GLOCAL: Virtual Communication Design Exhibition
SACI MFA in Communication Design student Bridget Hannah presents GLOCAL, a virtual exploration of her fall 2020 design research.
As they finish up the fall 2020 term, students in SACI's MFA programs have decided to demonstrate their works and research from this semester through virtual viewing on SACI’s platforms. GLOCAL showcases works by designer Bridget Hannah, MFA in Communication Design, and will take place virtually beginning Tuesday, December 15 as an online Artsteps exhibition. Visitors can experience the show through an online tour or see the individual works below.
In a year that unexpectedly cut the umbilical cord between the citizens of Florence and the flow of millions of short- to long-term tourists, we suddenly feel orphan to each other. In this unprecedented time of no travel in space and a constant virtual conference overload, we are reminded of the bright definition by the American geographer Yi-Fu Tuan: “Space is a common symbol of freedom in the Western world. Space lies open; it suggests the future and invites action […]. Enclosed and humanized space is place. Compared to space, place is a calm center of established values. Human beings require both space and place."
In this context, no word seemed to us more appropriate than GLOCAL to describe the effort of Communication Design to overcome this impasse between global and local, and to redesigning tourism across space with sustainability in mind. What is a place, especially when it is completely new, and what are our cognitive strategies to make sense of a new urban environment? Under which circumstances do we become attached to a place, and/or eventually connect with the locals?
Design can be seen as a professional practice for creating artifacts that orient us in space, but before that it is a way of understanding the way our mind orients itself. Bridget’s research, leading initially to creating a new tourist wayfinding system for the city of Florence, slowly matured into a completely new concept that will reframe the relationship among the demographics that create a multilayered city, from the local core to the many long-term city guests - now that the global flow of short-term visitors is gone and one can cross Piazza del Duomo without being hit by selfie sticks.
This concept is also a perfect frame of reference for a new glocal identity for the historical “ghost building” of Sant’Orsola in the center of town, with all its legacy, political meaning, and developmental potential as a structure for reconnecting with the history of the city and with others. And finally, what is more glocal than a virtual wine tasting experience?
“We won’t return to normality, because normality was the problem” preaches Facebook every other day. As city residents and city lovers, we face the challenge to design new human centered connections that will eventually change the feelings on both sides. I think this is the beginning of a beautiful friendship.
- Camilla Torna, MFA in Communication Design Program Director
Learn more about GLOCAL designer Bridget Hannah and the works included in the exhibition.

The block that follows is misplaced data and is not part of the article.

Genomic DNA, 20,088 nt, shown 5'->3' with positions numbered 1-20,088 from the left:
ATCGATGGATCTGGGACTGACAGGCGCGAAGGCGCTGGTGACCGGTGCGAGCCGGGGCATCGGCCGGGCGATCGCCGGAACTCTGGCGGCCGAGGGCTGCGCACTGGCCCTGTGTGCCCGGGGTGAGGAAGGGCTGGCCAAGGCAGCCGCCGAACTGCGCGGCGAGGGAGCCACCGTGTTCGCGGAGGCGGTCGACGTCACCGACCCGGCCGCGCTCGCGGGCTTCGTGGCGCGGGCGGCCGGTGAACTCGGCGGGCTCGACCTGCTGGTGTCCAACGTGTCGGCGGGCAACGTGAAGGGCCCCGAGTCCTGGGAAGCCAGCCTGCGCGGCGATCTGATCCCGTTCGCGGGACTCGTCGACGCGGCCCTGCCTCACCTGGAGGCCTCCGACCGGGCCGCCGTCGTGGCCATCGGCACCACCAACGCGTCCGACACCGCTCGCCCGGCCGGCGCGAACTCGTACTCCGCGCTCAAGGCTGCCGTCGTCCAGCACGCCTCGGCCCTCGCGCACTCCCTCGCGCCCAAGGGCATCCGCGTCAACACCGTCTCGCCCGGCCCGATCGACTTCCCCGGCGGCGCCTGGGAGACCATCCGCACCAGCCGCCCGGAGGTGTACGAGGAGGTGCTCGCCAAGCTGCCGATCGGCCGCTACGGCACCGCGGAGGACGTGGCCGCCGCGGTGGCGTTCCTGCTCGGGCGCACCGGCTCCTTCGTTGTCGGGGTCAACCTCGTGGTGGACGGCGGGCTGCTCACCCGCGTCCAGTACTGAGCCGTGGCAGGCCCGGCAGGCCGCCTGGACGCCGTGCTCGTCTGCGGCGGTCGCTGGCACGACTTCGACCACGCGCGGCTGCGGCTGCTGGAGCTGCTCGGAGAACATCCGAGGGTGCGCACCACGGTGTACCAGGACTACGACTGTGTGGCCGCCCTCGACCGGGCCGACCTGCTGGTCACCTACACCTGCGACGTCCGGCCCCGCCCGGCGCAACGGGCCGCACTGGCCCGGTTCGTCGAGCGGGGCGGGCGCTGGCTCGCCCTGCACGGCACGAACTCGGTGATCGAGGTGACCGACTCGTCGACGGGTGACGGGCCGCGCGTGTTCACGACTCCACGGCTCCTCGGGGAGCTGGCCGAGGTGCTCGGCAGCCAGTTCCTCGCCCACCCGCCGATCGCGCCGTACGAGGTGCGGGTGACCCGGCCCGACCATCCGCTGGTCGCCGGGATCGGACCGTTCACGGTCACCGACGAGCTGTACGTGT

I'm Bridget. I use to design to communicate. My work always begins with an idea - an idea I can't help but share with the hope of creating a connection among others. I design for the future using the inspiration around us now.
See more of Bridget's work on her website.
Virtual Wine Tasting Experience
2020 has been a year of change. Our familiar physical and social worlds were derailed and we were forced to adapt to an entirely virtual realm. We are physically distancing, but not socially distancing. Now more than ever there is a need to remain connected. Virtual experiences offer us the opportunity to participate, interact and experience without leaving our homes. Together with the San Donato Fattoria team in San Gimignano we have begun developing an online wine tasting experience inclusive of the physical tasting kit that you can share with your friends and family from anywhere in the world. Participants will learn everything there is to know about the beautiful fattoria, the wine produced there and the rich Italian history streamed live right from the heart of Toscana.
Sant’Orsola Identity Concept
After remaining abandoned for many years, there are finally plans in place to revive the massive Sant’Orsola complex, located in the San Lorenzo district of Florence. The building is now being reimagined as a place for the community inclusive of a museum, outdoor courtyard, school of music, restaurants and cafes. The identity concept utilizes the unique and irregular shape of the building seen from above resulting from years of evolving purpose. The communication is welcoming and playful echoing the intended sense of community.
The uncommon social climate we currently find ourselves in is an opportunity to re-think the tourists-resident relationship. Creating a map of Florence that explores the individual place attachments among both tourists and locals forges a link between experiences. The question is not “where do you go for the most authentic Italian gelato?” Or “where should we book a tourist-free dinner tonight?” By cross-referencing how each and every one of our experiences Florence we can gain a wider understanding of the city’s personality. We are looking for the deeper layers of this city and what is a city if not a history of people and customs. Framing the city in a new light could potentially break up the congested traffic patterns of tourists creating a smoother flow of traffic, as well as forming a more cohesive sense of place and widening local business exposure and potential clients.